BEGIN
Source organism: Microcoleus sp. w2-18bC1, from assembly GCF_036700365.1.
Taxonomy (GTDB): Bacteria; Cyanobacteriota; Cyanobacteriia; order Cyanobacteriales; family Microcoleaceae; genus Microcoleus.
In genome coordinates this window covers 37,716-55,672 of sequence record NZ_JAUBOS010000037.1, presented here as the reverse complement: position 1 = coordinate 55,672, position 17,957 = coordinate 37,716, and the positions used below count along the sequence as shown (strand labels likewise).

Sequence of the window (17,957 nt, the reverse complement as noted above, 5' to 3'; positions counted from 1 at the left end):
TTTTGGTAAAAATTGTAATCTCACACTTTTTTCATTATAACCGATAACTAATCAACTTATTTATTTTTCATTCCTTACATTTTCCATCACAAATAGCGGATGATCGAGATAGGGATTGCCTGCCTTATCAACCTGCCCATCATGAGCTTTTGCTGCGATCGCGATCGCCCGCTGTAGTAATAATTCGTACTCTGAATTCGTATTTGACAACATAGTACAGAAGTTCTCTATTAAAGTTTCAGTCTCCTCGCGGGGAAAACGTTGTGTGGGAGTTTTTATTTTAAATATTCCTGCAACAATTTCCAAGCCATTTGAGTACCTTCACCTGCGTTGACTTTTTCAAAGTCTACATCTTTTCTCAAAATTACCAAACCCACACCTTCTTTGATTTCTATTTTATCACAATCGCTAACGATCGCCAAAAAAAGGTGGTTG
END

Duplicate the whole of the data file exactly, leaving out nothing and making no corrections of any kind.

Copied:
Source organism: Microcoleus sp. w2-18bC1, from assembly GCF_036700365.1.
Taxonomy (GTDB): Bacteria; Cyanobacteriota; Cyanobacteriia; order Cyanobacteriales; family Microcoleaceae; genus Microcoleus.
In genome coordinates this window covers 37,716-55,672 of sequence record NZ_JAUBOS010000037.1, presented here as the reverse complement: position 1 = coordinate 55,672, position 17,957 = coordinate 37,716, and the positions used below count along the sequence as shown (strand labels likewise).

Sequence of the window (17,957 nt, the reverse complement as noted above, 5' to 3'; positions counted from 1 at the left end):
TTTTGGTAAAAATTGTAATCTCACACTTTTTTCATTATAACCGATAACTAATCAACTTATTTATTTTTCATTCCTTACATTTTCCATCACAAATAGCGGATGATCGAGATAGGGATTGCCTGCCTTATCAACCTGCCCATCATGAGCTTTTGCTGCGATCGCGATCGCCCGCTGTAGTAATAATTCGTACTCTGAATTCGTATTTGACAACATAGTACAGAAGTTCTCTATTAAAGTTTCAGTCTCCTCGCGGGGAAAACGTTGTGTGGGAGTTTTTATTTTAAATATTCCTGCAACAATTTCCAAGCCATTTGAGTACCTTCACCTGCGTTGACTTTTTCAAAGTCTACATCTTTTCTCAAAATTACCAAACCCACACCTTCTTTGATTTCTATTTTATCACAATCGCTAACGATCGCCAAAAAAAGGTGGTTG